CONFLICTING EMPLOYMENT OR CONTRACTUAL RELATIONSHIP.— No public officer or employee of an agency shall have or hold any employment or contractual relationship with any business entity or any agency which is subject to the regulation of, or is doing business with, an agency of which he or she is an officer or employee, excluding those organizations and their officers who, when acting in their official capacity, enter into or negotiate a collective bargaining contract with the state or any municipality, county, or other political subdivision of the state; nor shall an officer or employee of an agency have or hold any employment or contractual relationship that will create a continuing or frequently recurring conflict between his or her private interests and the performance of his or her public duties or that would impede the full and faithful discharge of his or her public duties.
The first portion of this provision would prohibit a member of the Rail Commission from having a contractual relationship with a business entity that is doing business with his agency or is subject to the regulation of his agency. The second portion addresses contractual relationships that would create a "continuing or frequently recurring" conflict of interest or that would "impede the full and faithful discharge" of public duties.
For the reasons previously explained in CEO 80-79, we have found that an attorney has a contractual relationship with each of the firm's clients. See also, CEO 94-5 and CEO 04-9, for example.
However, even though clients of the firm might be said to be "doing business with" or "subject to the regulation of" FDOT, we conclude that the member's "agency" for purposes of this provision of the Code of Ethics is the Statewide Passenger Rail Commission rather than FDOT. The term "agency is defined as follows:
'Agency' means any state, regional, county, local or municipal government entity of this state, whether executive, judicial, or legislative; any department, division, bureau, commission, authority, or political subdivision of this state therein; or any public school, community college, or state university. [Sec. 112.312(2), Fla. Stat.]
In CEO 92-11 we concluded that that the "agency" of a member of the Transportation Commission was that Commission, rather than FDOT. Similarly, in CEO 95-30 we concluded that an individual was not prohibited from serving on the Environmental Regulation Commission because his law firm represented clients that may have had interests adverse to those of the Department of Environmental Protection. In each of these cases, although the Commission was responsible for broad, policy matters, the Department functioned independently under its Secretary and was responsible for day-to-day regulatory and contracting decisions. Here, in particular, we note that under Section 20.23(3)(d), Florida Statutes, the Rail Commission "is assigned to the Office of the Secretary of the Department of Transportation for administrative and fiscal accountability purposes, but it shall otherwise function independently of the control and direction of the department . . .."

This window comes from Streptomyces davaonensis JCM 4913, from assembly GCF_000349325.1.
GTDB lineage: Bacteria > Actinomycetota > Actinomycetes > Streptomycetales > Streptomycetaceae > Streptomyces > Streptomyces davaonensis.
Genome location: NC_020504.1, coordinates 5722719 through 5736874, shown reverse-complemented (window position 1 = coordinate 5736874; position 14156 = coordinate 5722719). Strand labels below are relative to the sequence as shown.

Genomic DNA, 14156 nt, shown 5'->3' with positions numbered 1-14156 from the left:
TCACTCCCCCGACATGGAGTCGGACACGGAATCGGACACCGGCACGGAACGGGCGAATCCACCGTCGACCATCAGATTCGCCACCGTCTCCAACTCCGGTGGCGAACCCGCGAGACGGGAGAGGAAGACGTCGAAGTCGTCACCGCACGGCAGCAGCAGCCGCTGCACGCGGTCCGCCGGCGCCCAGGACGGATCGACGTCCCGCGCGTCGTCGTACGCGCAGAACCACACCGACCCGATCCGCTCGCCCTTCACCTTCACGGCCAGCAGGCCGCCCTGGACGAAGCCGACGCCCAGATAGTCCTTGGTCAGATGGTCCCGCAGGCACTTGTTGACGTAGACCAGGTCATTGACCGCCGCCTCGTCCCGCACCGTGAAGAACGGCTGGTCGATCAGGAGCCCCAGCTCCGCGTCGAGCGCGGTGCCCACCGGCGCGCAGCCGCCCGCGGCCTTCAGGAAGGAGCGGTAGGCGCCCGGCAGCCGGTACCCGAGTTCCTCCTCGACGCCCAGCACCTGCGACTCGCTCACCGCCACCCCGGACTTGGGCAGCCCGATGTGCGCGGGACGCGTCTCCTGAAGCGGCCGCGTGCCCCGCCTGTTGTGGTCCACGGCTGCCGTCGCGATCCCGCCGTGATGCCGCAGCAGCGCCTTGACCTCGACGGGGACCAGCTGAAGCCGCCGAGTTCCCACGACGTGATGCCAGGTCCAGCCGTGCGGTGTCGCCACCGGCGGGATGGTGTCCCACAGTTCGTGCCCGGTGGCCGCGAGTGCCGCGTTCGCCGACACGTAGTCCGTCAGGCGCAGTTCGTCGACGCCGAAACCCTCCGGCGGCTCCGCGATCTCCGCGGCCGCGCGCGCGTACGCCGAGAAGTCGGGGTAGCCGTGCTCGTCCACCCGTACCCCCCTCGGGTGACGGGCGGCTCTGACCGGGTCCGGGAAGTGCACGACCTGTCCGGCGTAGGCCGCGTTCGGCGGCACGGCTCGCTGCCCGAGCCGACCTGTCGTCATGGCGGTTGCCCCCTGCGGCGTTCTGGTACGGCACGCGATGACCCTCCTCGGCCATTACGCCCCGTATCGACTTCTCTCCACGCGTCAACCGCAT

While we would be concerned if the subject of this opinion were to be the firm's relationship with one of the publicly funded passenger rail systems which the Rail Commission is responsible for monitoring and advising, or if the firm were to be representing clients before the Rail Commission1, your question rather involves the law firm's representation of clients who seek to do business with FDOT or who otherwise are affected by FDOT decisions – the route for a specific project, the location of a specific transportation facility, or the acquisition of right-of-way. As specifically provided by law, the Rail Commission may not be involved with the day-to-day operation of FDOT. The Rail Commission is expected to advise FDOT on more general matters, like policies for planning, building, operating, and financing passenger rail services, but cannot take part in awarding contracts, selecting routes for specific projects or locations for transportation facilities, or acquiring right-of-way. Under these circumstances, the firm's clients could not be said to be "doing business with" or "subject to the regulation of the Rail Commission (as opposed to FDOT). Nor, given the legal limitations on the Rail Commission's authority and its independence from FDOT, do we perceive any continuing or frequently recurring conflict or impediment to the full and faithful discharge of public duties, arising out of the firm's representation of clients in these types of matters.
Accordingly, we find that the subject Rail Commission member would not be prohibited from being a shareholder in a law firm that represents clients that are seeking to do business with FDOT or are impacted by a route for a specific project, by the location of a specific transportation facility, or by the acquisition of right-of-way.
ORDERED by the State of Florida Commission on Ethics meeting in public session on September 3, 2010 and RENDERED this 8th day of September, 2010.
Roy Rogers, Chairman
See CEO 95-30..